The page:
Are you a memory champion? If not, you are probably like the rest of us – you have fairly good recall when you are attentive and engaged. However, if your mind wanders or you attempt to multi-task or you are anxious, etc., your ability to recall what you are learning diminishes.
Try the following exercise, without scrolling down the page! Give yourself 30 seconds to attempt to memorize the following display of 15 symbols. After 30 seconds, look away and write down as many, in order, as you can remember. Then check your accuracy.
How well did you do? If you got all 15 correct, you may have the makings of a memory champion! You should be quite pleased with yourself. Most of us, though, don’t do all that well. We need our information to be chunked in order to remember it better. Now try the following exercise, with the same approach – 30 seconds to memorize, look away and write down as many as you can.
I’d bet real money on your improvement. When information is presented and studied in chunks, it is much easier to make sense of and remember. This “chunking” is essential for virtual instruction because so many distractions abound. The refrigerator calls, others in the house are making noise, no one is watching, etc. Most experts suggest that virtual lecture should not last more than 3-5 minutes before providing learners with an opportunity to process, discuss, retrieve or in some way interact with the information. This is especially important for anyone who might have a learning disability or attention deficit disorder.
Here’s a list of some of my favorite, simple ways to add processing time with any content:
Before your next virtual session, review your plan and check to see if you have chunked the content, allowing processing and interaction every 3-5 minutes. Not only will you increase your learner engagement, you will increase learner outcomes!
After sitting through one virtual session after another, most participants are craving some movement and variety! As a facilitator or trainer, it is my challenge to create ways to incorporate both, while addressing the learning goals. I tried something new this week and it worked so well!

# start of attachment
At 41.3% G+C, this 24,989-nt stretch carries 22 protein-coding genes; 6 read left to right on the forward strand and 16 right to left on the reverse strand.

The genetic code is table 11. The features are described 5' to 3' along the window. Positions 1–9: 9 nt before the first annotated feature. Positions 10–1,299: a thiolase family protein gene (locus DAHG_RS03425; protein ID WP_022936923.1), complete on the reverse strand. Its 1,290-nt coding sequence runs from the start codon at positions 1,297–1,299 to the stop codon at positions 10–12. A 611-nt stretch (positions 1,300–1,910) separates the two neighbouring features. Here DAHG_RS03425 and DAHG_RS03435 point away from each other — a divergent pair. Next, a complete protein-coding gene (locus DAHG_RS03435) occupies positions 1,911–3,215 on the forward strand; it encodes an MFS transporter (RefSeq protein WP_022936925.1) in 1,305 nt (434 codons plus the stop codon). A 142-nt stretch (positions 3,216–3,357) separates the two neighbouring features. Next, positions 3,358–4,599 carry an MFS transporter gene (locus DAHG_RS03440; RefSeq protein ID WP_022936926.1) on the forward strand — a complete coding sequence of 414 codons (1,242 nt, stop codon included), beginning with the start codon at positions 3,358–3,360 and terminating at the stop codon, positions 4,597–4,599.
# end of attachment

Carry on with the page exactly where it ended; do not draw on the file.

Find a moment in your meeting or class when you want to emphasize one of the following points:
Direct your participants to make clockwise circles on the floor with their right foot and keep it going. Then ask them to simultaneously use a finger to air write their first name in cursive. After a few seconds, ask them to chat in or share verbally how successful they were. Most of my participants admitted to a massive "FAIL." Facilitate some discussion about why it was difficult.. Try it yourself right now!
The exercise allowed me to make a point, related to my content, about cognitive overload and also added a novel movement opportunity for my participants.
As talent developers, we have the creative capacity to develop myriad ways to keep our audiences awake and engaged with the learning. I'd love to hear some of your successful strategies!
Looking for even more ideas? I am working with groups across the globe, sharing tips for how to make virtual sessions highly engaging. Contact me to explore what I can do for you. firstname.lastname@example.org
For even more ideas...
Anne Beninghof is passionate about teaching and learning.
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